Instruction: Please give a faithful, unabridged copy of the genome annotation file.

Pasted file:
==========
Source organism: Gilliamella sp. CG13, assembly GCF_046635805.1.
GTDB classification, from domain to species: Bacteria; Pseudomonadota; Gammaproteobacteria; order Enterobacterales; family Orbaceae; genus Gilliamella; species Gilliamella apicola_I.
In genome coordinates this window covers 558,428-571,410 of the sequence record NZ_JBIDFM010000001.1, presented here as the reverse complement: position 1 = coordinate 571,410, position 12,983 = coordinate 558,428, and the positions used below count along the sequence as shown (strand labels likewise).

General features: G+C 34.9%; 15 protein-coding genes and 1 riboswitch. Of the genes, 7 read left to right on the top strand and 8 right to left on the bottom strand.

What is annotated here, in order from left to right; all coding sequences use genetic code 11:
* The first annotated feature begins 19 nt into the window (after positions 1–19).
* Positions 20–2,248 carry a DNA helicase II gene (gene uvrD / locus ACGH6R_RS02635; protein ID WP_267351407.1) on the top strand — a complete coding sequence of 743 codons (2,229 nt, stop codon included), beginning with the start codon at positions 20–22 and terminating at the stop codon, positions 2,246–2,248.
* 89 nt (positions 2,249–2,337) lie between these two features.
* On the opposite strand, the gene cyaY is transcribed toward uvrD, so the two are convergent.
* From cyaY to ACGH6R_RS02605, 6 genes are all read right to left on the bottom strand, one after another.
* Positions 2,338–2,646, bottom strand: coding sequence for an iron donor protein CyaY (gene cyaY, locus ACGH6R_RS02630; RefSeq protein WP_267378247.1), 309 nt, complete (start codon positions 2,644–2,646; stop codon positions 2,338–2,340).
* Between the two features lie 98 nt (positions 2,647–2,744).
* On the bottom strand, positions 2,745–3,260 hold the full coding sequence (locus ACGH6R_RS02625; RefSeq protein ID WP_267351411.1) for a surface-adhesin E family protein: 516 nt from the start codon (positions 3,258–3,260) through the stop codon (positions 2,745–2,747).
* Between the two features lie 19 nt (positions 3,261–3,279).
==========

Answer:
Source organism: Gilliamella sp. CG13, assembly GCF_046635805.1.
GTDB classification, from domain to species: Bacteria; Pseudomonadota; Gammaproteobacteria; order Enterobacterales; family Orbaceae; genus Gilliamella; species Gilliamella apicola_I.
In genome coordinates this window covers 558,428-571,410 of the sequence record NZ_JBIDFM010000001.1, presented here as the reverse complement: position 1 = coordinate 571,410, position 12,983 = coordinate 558,428, and the positions used below count along the sequence as shown (strand labels likewise).

General features: G+C 34.9%; 15 protein-coding genes and 1 riboswitch. Of the genes, 7 read left to right on the top strand and 8 right to left on the bottom strand.

What is annotated here, in order from left to right; all coding sequences use genetic code 11:
* The first annotated feature begins 19 nt into the window (after positions 1–19).
* Positions 20–2,248 carry a DNA helicase II gene (gene uvrD / locus ACGH6R_RS02635; protein ID WP_267351407.1) on the top strand — a complete coding sequence of 743 codons (2,229 nt, stop codon included), beginning with the start codon at positions 20–22 and terminating at the stop codon, positions 2,246–2,248.
* 89 nt (positions 2,249–2,337) lie between these two features.
* On the opposite strand, the gene cyaY is transcribed toward uvrD, so the two are convergent.
* From cyaY to ACGH6R_RS02605, 6 genes are all read right to left on the bottom strand, one after another.
* Positions 2,338–2,646, bottom strand: coding sequence for an iron donor protein CyaY (gene cyaY, locus ACGH6R_RS02630; RefSeq protein WP_267378247.1), 309 nt, complete (start codon positions 2,644–2,646; stop codon positions 2,338–2,340).
* Between the two features lie 98 nt (positions 2,647–2,744).
* On the bottom strand, positions 2,745–3,260 hold the full coding sequence (locus ACGH6R_RS02625; RefSeq protein ID WP_267351411.1) for a surface-adhesin E family protein: 516 nt from the start codon (positions 3,258–3,260) through the stop codon (positions 2,745–2,747).
* Between the two features lie 19 nt (positions 3,261–3,279).